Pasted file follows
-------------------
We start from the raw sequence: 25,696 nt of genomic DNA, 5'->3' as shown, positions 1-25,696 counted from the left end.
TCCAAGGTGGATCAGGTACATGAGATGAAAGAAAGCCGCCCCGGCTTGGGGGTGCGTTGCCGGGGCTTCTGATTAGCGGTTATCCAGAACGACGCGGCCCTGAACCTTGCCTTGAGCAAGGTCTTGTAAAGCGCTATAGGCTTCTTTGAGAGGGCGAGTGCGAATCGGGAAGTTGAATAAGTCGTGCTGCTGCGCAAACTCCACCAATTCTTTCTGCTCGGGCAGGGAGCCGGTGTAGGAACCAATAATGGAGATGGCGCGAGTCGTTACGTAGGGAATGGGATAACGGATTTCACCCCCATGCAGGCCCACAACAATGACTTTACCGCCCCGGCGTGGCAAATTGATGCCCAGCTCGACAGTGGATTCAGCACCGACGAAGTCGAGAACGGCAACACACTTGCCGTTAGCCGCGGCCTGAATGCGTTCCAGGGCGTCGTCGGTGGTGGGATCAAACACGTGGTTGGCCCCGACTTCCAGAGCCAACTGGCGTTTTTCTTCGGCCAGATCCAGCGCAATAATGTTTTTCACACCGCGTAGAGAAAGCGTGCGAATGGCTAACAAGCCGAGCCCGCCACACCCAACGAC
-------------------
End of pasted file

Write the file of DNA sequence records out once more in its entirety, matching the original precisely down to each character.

We start from the raw sequence: 25,696 nt of genomic DNA, 5'->3' as shown, positions 1-25,696 counted from the left end.
TCCAAGGTGGATCAGGTACATGAGATGAAAGAAAGCCGCCCCGGCTTGGGGGTGCGTTGCCGGGGCTTCTGATTAGCGGTTATCCAGAACGACGCGGCCCTGAACCTTGCCTTGAGCAAGGTCTTGTAAAGCGCTATAGGCTTCTTTGAGAGGGCGAGTGCGAATCGGGAAGTTGAATAAGTCGTGCTGCTGCGCAAACTCCACCAATTCTTTCTGCTCGGGCAGGGAGCCGGTGTAGGAACCAATAATGGAGATGGCGCGAGTCGTTACGTAGGGAATGGGATAACGGATTTCACCCCCATGCAGGCCCACAACAATGACTTTACCGCCCCGGCGTGGCAAATTGATGCCCAGCTCGACAGTGGATTCAGCACCGACGAAGTCGAGAACGGCAACACACTTGCCGTTAGCCGCGGCCTGAATGCGTTCCAGGGCGTCGTCGGTGGTGGGATCAAACACGTGGTTGGCCCCGACTTCCAGAGCCAACTGGCGTTTTTCTTCGGCCAGATCCAGCGCAATAATGTTTTTCACACCGCGTAGAGAAAGCGTGCGAATGGCTAACAAGCCGAGCCCGCCACACCCAACGAC